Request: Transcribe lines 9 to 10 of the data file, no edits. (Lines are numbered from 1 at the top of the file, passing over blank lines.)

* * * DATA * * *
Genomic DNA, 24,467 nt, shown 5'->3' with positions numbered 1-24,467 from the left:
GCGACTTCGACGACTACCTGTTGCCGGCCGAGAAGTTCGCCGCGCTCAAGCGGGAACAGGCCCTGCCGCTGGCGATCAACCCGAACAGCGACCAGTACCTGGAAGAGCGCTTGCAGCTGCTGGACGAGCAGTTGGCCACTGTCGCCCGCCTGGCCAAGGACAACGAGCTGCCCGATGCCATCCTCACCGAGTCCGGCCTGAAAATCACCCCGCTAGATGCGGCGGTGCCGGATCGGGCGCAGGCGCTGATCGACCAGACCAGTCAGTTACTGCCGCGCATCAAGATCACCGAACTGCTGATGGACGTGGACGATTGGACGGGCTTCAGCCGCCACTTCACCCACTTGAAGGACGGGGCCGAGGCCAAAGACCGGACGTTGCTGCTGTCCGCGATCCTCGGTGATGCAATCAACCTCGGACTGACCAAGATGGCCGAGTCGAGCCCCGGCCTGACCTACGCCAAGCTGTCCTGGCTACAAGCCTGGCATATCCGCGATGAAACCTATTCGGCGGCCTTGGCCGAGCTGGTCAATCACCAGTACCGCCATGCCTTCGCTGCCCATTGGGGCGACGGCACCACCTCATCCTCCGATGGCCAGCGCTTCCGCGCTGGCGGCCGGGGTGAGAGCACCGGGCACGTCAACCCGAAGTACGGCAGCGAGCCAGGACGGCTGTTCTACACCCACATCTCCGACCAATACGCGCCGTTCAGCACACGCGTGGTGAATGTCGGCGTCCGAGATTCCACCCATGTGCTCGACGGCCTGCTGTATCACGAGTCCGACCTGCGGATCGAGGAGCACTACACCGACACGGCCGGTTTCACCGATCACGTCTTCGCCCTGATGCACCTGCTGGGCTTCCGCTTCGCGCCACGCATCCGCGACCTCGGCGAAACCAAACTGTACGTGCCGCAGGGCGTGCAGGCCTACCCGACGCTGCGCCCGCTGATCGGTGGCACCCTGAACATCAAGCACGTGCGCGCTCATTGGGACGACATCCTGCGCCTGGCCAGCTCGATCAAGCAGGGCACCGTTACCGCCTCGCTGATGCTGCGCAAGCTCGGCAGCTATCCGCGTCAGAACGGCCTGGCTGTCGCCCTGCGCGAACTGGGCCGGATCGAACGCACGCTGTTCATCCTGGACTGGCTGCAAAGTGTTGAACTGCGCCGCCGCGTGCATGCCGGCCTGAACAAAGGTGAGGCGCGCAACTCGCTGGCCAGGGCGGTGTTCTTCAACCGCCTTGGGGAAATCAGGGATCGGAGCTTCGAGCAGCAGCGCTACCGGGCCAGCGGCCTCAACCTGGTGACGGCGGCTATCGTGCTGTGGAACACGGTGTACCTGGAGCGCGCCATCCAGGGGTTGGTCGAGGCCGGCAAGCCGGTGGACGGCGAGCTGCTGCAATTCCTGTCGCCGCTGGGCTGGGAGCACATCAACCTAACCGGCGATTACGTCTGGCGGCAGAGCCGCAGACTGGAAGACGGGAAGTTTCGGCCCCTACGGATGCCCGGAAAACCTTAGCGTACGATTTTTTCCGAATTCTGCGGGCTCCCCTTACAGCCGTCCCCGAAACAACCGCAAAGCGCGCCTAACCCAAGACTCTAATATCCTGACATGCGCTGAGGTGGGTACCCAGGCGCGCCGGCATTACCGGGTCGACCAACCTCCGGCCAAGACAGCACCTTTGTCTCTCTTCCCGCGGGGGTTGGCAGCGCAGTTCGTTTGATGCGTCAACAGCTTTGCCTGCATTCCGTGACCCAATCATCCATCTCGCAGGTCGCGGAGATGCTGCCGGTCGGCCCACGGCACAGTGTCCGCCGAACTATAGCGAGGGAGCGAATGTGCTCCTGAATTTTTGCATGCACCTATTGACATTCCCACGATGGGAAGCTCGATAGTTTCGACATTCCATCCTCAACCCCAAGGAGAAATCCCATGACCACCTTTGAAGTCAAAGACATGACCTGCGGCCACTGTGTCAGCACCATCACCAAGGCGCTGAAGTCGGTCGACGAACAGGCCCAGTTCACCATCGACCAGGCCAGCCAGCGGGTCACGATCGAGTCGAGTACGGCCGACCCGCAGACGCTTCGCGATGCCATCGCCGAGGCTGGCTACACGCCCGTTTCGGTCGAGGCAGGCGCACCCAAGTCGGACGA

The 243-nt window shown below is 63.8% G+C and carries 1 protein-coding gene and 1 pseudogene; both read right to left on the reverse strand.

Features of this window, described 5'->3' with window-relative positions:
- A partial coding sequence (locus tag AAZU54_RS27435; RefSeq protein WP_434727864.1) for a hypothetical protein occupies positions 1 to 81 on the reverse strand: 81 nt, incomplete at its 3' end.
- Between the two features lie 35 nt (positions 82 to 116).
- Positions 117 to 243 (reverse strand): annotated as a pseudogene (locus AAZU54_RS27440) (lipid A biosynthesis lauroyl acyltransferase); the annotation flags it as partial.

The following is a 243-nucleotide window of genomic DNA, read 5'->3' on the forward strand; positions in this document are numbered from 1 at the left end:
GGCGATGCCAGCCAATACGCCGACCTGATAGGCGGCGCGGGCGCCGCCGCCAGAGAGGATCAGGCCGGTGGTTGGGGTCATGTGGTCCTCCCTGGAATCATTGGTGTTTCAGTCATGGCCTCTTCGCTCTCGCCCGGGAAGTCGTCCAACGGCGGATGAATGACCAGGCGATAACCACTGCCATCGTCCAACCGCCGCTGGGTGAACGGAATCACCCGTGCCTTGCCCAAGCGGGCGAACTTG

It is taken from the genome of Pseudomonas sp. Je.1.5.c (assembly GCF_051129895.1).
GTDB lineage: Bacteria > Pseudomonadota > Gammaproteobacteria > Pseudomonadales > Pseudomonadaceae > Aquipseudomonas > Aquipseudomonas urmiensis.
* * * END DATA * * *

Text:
GGCGATGCCAGCCAATACGCCGACCTGATAGGCGGCGCGGGCGCCGCCGCCAGAGAGGATCAGGCCGGTGGTTGGGGTCATGTGGTCCTCCCTGGAATCATTGGTGTTTCAGTCATGGCCTCTTCGCTCTCGCCCGGGAAGTCGTCCAACGGCGGATGAATGACCAGGCGATAACCACTGCCATCGTCCAACCGCCGCTGGGTGAACGGAATCACCCGTGCCTTGCCCAAGCGGGCGAACTTG

It is taken from the genome of Pseudomonas sp. Je.1.5.c (assembly GCF_051129895.1).